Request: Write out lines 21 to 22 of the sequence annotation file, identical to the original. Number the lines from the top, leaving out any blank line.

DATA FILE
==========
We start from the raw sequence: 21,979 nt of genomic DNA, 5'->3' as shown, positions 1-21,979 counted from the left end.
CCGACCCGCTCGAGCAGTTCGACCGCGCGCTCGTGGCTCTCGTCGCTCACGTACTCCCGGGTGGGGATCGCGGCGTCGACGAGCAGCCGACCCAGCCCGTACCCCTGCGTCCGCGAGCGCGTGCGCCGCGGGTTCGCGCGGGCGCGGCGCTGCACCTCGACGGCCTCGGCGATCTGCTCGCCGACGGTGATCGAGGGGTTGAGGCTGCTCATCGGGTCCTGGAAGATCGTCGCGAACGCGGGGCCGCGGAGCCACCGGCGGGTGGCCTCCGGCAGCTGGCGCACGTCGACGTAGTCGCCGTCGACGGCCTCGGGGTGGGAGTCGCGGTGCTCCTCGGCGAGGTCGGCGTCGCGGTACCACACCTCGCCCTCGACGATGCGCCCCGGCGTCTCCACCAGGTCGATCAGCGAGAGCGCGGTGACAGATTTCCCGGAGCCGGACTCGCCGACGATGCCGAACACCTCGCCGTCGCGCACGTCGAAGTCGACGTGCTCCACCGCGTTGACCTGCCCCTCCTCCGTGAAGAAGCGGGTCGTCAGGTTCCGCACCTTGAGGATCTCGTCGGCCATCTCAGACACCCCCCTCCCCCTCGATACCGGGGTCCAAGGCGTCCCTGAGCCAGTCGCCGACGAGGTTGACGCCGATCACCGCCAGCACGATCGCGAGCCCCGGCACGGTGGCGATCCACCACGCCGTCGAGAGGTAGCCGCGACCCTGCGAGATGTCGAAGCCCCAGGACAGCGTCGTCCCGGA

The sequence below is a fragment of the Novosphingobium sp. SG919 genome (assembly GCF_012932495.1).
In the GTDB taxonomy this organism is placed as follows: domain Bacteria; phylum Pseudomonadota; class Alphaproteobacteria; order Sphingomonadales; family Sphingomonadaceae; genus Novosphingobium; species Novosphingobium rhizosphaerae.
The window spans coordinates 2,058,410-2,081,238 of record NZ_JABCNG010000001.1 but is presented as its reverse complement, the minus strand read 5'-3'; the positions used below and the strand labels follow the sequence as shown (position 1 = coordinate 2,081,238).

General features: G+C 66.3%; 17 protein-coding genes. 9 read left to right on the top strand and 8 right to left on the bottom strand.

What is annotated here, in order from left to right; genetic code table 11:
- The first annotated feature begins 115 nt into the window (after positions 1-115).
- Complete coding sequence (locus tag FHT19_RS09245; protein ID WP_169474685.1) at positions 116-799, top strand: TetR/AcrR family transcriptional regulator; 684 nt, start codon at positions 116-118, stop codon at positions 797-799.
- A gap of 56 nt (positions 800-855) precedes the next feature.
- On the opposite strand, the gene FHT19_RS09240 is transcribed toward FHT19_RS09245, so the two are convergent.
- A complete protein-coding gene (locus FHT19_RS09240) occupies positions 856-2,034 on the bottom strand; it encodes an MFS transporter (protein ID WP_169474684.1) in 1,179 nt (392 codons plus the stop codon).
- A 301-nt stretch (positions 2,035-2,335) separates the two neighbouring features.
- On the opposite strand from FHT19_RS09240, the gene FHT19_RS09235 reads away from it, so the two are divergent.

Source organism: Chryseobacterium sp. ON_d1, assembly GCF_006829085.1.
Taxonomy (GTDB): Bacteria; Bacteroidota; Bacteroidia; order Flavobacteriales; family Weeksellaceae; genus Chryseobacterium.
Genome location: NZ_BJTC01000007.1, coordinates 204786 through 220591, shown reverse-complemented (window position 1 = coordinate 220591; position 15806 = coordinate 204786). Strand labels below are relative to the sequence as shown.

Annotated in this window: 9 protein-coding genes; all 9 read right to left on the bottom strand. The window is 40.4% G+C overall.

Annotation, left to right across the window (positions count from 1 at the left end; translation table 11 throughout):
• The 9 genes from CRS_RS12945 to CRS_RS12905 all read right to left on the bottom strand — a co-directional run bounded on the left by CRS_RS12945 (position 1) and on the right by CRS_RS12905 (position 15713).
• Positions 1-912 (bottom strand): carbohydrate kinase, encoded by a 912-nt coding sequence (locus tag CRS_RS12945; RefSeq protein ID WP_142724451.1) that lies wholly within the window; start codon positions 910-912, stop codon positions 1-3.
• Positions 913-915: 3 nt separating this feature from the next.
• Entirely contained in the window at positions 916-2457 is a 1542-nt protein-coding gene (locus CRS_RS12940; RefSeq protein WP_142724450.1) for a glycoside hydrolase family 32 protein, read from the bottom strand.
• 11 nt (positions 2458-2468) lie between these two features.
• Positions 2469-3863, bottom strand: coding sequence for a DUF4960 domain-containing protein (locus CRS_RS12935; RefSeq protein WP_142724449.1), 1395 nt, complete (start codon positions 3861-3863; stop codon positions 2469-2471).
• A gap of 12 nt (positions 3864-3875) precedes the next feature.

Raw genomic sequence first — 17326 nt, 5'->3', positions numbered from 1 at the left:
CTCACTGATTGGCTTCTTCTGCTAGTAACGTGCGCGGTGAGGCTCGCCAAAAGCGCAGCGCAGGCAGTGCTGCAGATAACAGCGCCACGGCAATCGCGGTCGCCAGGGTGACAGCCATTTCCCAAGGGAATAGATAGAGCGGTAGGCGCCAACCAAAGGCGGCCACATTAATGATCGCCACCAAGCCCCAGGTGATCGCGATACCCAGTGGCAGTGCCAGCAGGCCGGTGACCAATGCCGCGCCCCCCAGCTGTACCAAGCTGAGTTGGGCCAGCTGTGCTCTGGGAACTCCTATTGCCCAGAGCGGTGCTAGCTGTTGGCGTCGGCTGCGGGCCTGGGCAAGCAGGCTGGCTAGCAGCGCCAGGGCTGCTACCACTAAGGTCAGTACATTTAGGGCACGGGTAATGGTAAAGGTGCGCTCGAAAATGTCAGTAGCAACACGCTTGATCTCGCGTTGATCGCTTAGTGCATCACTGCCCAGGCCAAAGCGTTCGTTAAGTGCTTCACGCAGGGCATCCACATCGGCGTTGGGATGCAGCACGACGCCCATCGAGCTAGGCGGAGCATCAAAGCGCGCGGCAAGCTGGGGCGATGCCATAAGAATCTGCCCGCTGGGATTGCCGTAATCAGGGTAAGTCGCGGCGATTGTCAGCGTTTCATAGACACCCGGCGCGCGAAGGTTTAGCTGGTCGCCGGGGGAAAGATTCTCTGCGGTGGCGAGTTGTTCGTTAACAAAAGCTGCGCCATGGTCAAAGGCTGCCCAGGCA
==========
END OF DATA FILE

• Positions 1-912 (bottom strand): carbohydrate kinase, encoded by a 912-nt coding sequence (locus tag CRS_RS12945; RefSeq protein ID WP_142724451.1) that lies wholly within the window; start codon positions 910-912, stop codon positions 1-3.
• Positions 913-915: 3 nt separating this feature from the next.